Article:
Green Party leader Eamon Ryan has said more clarity is needed on the issue of his coalition colleague Barry Cowen's drink-driving arrest as pressure on the Agriculture Minister continues to mount.
Transport Minister Mr Ryan said Mr Cowen had more explaining to do after he denied at the weekend that he had tried to evade a garda when he was caught drink-driving.
Mr Cowen says the official Garda record of the incident is "incorrect" and he is demanding that it be changed.
Speaking in Dublin yesterday, Mr Ryan said he agreed with his party deputy leader, Catherine Martin, that Mr Cowen must provide greater clarity over the incident.
"I do fully agree that there are a range of issues that need to be explained," he said.
"I hope he can provide that clarity in the coming days. I think we need to be clear on what actually happened, who said what and what the record is."
There is renewed pressure on the Agriculture Minister to face a Dáil grilling.
Sinn Féin has called on Taoiseach Micheál Martin to ask Mr Cowen to take questions from TDs.
Mr Cowen apologised in the Dáil last week for the 2016 incident that led to him being disqualified for driving for three months. His statement to the Dáil was under rules that did not allow for questions.
Gardaí have launched an internal probe into the possible leaking of information about Mr Cowen's drink-driving ban.
Garda Commissioner Drew Harris will refer the matter to the Garda Síochána Ombudsman Commission (Gsoc) for investigation.
Last night, senior Sinn Féin TD Louise O'Reilly said Mr Cowen "needs to come into the Dáil... and answer questions".
She said Mr Cowen had disputed a garda account of the incident and this "points to the need for him to come into the Dáil answer questions".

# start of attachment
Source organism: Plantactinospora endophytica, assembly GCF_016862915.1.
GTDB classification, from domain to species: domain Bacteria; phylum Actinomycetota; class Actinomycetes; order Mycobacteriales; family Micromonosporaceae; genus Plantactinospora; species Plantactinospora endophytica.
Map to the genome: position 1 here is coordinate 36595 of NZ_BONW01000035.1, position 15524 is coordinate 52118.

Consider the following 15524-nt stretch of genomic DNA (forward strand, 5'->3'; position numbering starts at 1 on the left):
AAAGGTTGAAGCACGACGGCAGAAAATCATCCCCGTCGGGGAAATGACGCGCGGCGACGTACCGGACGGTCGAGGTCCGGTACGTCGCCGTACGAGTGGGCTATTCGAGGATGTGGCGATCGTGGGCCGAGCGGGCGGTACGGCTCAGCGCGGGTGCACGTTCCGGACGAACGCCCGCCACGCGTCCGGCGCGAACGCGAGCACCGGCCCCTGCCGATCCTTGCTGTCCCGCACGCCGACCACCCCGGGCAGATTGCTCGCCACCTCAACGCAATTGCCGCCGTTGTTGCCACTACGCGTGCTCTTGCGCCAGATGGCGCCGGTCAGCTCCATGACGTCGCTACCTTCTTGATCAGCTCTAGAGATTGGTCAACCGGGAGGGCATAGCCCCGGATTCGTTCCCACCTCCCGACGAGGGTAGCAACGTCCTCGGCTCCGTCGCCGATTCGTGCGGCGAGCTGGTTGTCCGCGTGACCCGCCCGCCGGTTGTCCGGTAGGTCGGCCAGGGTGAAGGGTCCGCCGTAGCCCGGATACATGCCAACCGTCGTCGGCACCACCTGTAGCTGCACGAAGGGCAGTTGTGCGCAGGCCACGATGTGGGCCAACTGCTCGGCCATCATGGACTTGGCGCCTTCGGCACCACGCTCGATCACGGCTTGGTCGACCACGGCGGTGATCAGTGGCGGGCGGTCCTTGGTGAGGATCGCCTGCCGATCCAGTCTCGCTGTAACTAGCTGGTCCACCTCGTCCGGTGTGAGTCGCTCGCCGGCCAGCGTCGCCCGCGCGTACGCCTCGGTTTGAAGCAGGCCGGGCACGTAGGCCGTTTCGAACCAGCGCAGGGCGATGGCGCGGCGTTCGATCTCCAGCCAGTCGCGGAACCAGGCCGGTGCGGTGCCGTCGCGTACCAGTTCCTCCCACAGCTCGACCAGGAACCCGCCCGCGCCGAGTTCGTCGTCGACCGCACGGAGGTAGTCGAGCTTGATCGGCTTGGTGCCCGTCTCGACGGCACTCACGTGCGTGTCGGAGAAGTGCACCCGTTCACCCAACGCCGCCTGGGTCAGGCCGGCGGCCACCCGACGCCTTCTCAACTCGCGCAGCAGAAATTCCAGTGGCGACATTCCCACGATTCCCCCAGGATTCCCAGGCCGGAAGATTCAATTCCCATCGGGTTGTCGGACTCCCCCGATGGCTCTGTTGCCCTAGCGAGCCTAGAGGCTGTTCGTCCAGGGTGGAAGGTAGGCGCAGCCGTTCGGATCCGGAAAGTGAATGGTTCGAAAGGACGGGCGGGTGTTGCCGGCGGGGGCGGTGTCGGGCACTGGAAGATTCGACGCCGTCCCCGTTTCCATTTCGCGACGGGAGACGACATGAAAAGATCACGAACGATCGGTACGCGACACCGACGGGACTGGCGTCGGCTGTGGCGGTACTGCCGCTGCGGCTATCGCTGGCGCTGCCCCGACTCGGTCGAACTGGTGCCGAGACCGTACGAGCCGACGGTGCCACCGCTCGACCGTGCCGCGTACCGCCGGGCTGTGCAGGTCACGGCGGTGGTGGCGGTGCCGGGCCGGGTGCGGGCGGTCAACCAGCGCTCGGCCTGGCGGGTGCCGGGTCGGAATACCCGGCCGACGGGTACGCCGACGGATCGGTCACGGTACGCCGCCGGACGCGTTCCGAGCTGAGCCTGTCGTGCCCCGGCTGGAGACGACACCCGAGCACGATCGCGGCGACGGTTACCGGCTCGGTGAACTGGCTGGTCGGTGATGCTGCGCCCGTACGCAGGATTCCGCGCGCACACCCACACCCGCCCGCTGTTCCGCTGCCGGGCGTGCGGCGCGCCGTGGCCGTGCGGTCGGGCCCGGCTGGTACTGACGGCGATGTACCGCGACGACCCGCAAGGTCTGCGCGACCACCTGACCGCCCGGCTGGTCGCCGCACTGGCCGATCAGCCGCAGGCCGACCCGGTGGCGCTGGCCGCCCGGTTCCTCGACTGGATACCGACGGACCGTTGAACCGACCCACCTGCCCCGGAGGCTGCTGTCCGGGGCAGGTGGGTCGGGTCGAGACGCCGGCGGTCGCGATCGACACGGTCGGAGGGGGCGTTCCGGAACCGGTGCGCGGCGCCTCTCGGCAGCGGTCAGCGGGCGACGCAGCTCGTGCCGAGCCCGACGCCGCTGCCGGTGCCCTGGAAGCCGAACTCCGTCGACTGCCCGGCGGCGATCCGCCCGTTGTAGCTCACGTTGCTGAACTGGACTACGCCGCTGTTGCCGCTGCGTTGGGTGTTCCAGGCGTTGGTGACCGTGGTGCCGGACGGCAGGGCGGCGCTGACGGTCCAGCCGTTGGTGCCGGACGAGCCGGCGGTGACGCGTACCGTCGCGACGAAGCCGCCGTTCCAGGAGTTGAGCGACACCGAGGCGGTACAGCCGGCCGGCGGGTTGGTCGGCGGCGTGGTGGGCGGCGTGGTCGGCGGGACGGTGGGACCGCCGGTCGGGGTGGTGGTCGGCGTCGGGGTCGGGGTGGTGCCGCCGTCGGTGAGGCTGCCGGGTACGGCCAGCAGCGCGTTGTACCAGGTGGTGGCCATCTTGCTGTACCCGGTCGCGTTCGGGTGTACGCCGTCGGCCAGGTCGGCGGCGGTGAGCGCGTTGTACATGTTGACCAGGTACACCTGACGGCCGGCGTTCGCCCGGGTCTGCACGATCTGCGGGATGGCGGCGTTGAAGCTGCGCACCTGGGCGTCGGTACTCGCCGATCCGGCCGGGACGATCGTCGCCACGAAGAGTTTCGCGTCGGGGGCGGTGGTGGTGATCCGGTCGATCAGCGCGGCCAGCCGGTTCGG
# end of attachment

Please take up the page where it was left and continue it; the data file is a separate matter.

She said the Taoiseach should ask him to do so.
Speaking earlier in the day, the Greens' deputy leader Catherine Martin said more clarity was needed from Mr Cowen on the incident.
The Green Party has previously said there were outstanding questions on why he was still driving on a learner permit aged 49 when the incident took place.
Ms Martin told Newstalk Radio that Mr Cowen had made a "serious mistake" and he recognised that.
She said he had "strenuously denied" allegations that he sought to evade gardaí.
Ms Martin said: "None of this distracts from the actual fact that it was a very serious and dangerous mistake what Barry did. More questions have arisen over the weekend and more clarity is needed."
Mr Cowen declined an opportunity from RTÉ to comment further on the disputed account of the drink-driving incident in Garda records.
And other ministers rallied around Mr Cowen. Fianna Fáil Public Expenditure Minister Michael McGrath said the Agriculture Minister had made a "heartfelt" apology.
Asked whether Mr Cowen should address the Dáil, Mr McGrath said the minister contested the allegations that emerged at the weekend and the issue was now with Gsoc. He said: "I don't have anything to add to that."
Fine Gael Minister Heather Humphreys said Mr Cowen's drink-driving was "wrong", but stopped short of saying he needed to speak to the Dáil about the issue again.
"As far as I'm concerned, Minister Cowen has said he is sorry," she said.
"He made a statement to the Dáil and he paid a price for his mistake and he was banned from driving. In fairness, people do make mistakes and it shouldn't be held against them for the rest of their lives."
Irish News Premium
Gardai have launched an internal probe into the possible leaking of information about Agriculture Minister Barry Cowen's drink-driving ban, the Sunday Independent can reveal. The initial inquiry, which may lead to a full internal investigation by the force, comes after the Fianna Fail TD apologised for a "stupid, stupid mistake" in the Dail last week.
It is no surprise that Agriculture Minister Barry Cowen has been the focus of attention after it emerged he was subject to a fixed charge penalty fine and disqualified for three months for drink- driving in 2016 while on a learner permit. It also became apparent that Cowen, 49 at the time, had been driving for decades without passing a test.
It was unquestionably a rough week for Barry Cowen. The Agriculture Minister found himself under an "intense spotlight ... and on the shame, more importantly the shame, of drink-driving". Still, it could have been worse for him politically. He's being driven around as a Cabinet minister this weekend. The allegations about his drink-driving ban, provisional licence and speeding were being pursued weeks earlier before the new Cabinet was appointed. The chilling effect of our defamation laws meant it was exceptionally difficult to verify the story.